RALEIGH, N.C. – Researchers on Monday said underage marriage is linked to a host of problems throughout a person's life.

A new report from the International Center for Research on Women estimates nearly 8,800 minors were listed on marriage license applications between 2000 and 2015, putting North Carolina fourth in the number of child marriages in the United States. Although state law generally prohibits marriage until age 18, a person can get married at 16 with their parents' permission, and at age 14 by court order if they or their partner are pregnant. The ICRW noted this ties North Carolina with Alaska for the lowest minimum statutory marriage age in the country.

For Kentucky native Donna Pollard, getting married while still a minor simply traded one abusive relationship for another.

After growing up in an abusive household, she was sent to a behavioral health facility at age 14. A mental health technician there began grooming her for marriage. Her mother agreed to the match, and by age 16, Donna was married to a 31-year-old man. Her marriage meant she was legally emancipated from her mother, but her underage status meant she couldn't access the resources normally extended to abused women.

“The emancipation itself was meaningless, and my husband, as the adult in the situation, truly had all of the power,” she says.

Pollard dropped out of high school during that marriage.

Lyric Thompson, the ICRW's senior policy and advocacy director and one of the lead authors of the study, says that's pretty common. She says research shows girls who marry before age 19 are 50 percent more likely to drop out of high school and four times less likely to complete college. They also are 23 percent more likely to develop diabetes or cancer or have a heart attack or a stroke. Moreover, Thompson says marriages under the age of 18 almost never involve two people of similar age. In 93 percent of the North Carolina cases she reviewed, one of the partners was an adult.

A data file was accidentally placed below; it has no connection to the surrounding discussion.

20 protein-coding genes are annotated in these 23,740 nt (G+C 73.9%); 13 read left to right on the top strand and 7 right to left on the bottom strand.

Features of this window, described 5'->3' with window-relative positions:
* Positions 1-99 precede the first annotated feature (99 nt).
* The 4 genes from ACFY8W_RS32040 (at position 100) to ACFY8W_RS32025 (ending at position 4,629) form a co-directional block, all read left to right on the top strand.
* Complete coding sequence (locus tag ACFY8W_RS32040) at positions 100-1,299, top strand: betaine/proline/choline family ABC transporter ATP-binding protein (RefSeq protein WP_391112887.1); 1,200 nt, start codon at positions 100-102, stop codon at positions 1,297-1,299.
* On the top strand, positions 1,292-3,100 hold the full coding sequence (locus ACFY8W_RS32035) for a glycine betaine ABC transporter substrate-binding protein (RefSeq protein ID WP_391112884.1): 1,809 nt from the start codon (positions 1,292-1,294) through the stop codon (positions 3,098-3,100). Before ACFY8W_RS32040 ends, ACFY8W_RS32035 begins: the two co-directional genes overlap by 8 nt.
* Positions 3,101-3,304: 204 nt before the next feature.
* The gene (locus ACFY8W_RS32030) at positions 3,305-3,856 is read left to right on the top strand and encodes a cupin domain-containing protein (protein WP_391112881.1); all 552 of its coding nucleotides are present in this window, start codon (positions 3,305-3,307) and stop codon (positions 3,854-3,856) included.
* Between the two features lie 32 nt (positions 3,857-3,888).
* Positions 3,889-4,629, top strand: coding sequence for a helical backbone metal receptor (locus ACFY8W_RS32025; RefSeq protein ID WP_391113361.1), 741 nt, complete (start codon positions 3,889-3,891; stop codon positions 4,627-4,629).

In North Carolina, marriage licenses are the responsibility of the county register of deeds. Buncombe County Register of Deeds Drew Reisinger, who worked with ICRW on the study, says state law gives registers very little leeway to approve or deny marriage licenses. State law specifies the criteria one must meet, and if they meet them, the license has to be approved.

“We need North Carolina legislators to give us some more protection in protecting the children who come into our office who, we can't easily determine if they want to get into a lifelong marriage or not,” he says.

Reisinger says registers are able to deny marriage licenses in cases that are clearly problematic. Just before Thanksgiving last year, a 49-year-old Kentucky man brought his 17-year-old girlfriend into Reisinger's office to request a marriage license. After questioning the girl about her life situation and learning she had never had a job, had never lived outside the home, and had not completed high school, Reisinger asked the couple to come back after the girl turned 18.

Pollard was eventually able to escape her marriage. She went back to school, got a business degree, and worked in a corporate job for 13 years before founding a nonprofit that focuses on helping survivors of domestic and sexual violence. She and Thompson say the best way for state lawmakers to address the child marriage issue is to eliminate the exceptions that allow for marriage under the age of 18.